While there is a growing need to reduce antipsychotic use, trazadone -- a drug frequently used as an alternative -- is associated with similar risk of falls and major fractures in elderly as atypical antipsychotics, warns a new study.
Although evidence is limited on efficacy, antipsychotics and trazadone, an antidepressant also used for sleep issues, are commonly prescribed for patients with dementia.
The study found that patients who took trazadone had a rate of falls and major fractures, including hip fractures, similar to those receiving atypical antipsychotics.
In addition, trazadone was associated with a lower risk of death in the patients consuming the drug.
"As clinicians move to decrease antipsychotic use, we should not consider trazadone as a uniformly safer alternative to atypical antipsychotics, because trazadone use was associated with a comparable risk of falls and major osteoporotic fractures to atypical antipsychotics," said Jennifer Watt, Researcher from the St. Michael's Hospital in Toronto.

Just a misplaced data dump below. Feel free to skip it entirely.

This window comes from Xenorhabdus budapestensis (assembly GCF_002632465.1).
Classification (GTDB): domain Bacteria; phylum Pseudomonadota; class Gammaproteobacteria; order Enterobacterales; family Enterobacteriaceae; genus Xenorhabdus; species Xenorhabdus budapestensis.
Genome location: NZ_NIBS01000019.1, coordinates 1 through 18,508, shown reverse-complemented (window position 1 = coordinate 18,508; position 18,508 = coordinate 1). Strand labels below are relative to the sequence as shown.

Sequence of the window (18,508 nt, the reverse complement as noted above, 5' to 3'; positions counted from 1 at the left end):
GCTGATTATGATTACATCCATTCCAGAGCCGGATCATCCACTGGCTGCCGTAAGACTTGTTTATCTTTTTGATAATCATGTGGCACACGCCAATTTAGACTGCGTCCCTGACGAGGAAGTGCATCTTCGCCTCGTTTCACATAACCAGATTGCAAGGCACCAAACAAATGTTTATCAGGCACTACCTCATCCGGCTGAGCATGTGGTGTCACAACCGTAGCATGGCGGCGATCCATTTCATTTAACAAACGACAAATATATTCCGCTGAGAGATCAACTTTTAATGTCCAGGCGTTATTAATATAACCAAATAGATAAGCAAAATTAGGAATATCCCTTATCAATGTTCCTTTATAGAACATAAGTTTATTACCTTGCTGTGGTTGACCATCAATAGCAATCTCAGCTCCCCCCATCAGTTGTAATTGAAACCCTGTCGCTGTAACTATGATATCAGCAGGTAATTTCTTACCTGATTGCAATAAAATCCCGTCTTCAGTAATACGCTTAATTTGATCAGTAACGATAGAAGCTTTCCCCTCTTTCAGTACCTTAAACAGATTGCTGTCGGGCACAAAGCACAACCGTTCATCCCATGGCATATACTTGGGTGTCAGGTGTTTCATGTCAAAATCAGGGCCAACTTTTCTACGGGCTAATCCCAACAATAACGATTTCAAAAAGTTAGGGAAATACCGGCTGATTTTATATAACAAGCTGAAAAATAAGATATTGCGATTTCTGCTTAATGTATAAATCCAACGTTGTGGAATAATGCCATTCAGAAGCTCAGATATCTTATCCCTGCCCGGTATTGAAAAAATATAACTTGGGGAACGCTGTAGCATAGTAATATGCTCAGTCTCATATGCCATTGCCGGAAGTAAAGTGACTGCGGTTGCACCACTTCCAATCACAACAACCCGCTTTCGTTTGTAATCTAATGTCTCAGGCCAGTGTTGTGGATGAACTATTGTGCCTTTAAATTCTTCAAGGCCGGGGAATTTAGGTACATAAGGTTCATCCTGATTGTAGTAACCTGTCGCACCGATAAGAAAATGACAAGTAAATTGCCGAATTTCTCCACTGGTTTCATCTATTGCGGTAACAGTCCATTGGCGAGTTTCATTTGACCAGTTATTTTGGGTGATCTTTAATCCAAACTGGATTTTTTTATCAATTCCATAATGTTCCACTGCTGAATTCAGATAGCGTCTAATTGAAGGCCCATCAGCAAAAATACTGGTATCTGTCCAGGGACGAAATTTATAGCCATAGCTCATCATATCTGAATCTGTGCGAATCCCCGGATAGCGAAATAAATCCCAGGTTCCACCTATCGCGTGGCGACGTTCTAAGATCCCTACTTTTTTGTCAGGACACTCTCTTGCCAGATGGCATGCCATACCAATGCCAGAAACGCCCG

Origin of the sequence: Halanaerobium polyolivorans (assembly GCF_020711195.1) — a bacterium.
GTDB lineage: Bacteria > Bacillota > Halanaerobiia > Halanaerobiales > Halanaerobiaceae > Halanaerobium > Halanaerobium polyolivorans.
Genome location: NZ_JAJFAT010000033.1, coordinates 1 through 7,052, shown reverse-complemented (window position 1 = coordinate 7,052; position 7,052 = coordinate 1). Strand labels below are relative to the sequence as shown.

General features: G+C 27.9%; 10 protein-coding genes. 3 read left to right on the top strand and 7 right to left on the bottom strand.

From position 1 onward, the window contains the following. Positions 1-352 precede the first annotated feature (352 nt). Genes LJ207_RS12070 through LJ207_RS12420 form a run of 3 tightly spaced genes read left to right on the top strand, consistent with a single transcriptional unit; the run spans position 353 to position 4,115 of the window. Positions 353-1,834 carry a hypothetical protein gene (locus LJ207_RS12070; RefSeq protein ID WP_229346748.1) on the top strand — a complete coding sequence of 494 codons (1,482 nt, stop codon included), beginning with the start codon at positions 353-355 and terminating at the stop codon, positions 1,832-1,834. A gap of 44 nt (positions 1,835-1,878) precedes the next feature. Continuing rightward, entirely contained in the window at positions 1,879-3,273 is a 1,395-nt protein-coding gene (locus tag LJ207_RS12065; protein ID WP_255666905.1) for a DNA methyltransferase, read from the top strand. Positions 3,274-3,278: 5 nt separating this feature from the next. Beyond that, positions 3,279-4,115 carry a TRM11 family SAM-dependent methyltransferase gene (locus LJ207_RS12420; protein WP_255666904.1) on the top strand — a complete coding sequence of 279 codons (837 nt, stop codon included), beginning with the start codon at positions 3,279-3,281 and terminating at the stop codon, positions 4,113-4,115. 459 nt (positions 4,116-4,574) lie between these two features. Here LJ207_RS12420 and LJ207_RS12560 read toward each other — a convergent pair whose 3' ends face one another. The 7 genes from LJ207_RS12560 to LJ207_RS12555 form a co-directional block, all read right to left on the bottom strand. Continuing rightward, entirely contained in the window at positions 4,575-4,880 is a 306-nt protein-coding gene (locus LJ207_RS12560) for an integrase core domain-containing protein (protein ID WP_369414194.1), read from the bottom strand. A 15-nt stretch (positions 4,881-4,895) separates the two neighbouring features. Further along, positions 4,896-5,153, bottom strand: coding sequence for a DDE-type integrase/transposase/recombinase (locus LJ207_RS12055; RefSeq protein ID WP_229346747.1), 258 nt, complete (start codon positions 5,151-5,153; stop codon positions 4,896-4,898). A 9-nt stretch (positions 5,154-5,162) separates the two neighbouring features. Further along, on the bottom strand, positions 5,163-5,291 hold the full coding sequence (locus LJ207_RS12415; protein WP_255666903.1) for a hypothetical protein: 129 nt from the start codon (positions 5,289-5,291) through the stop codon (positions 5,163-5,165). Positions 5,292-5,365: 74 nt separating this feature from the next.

For the study, published in the journal Canadian Medical Association Journal, the team included 6,588 seniors newly dispensed trazadone and 2,875 newly dispensed an atypical antipsychotic.
The rate of dementia is almost 25 per cent in people older than age 85, according to the study.
"We hope this information can be used to inform conversations that patients and caregivers are having with clinicians about the benefits and risks of different treatment options," Watt said.
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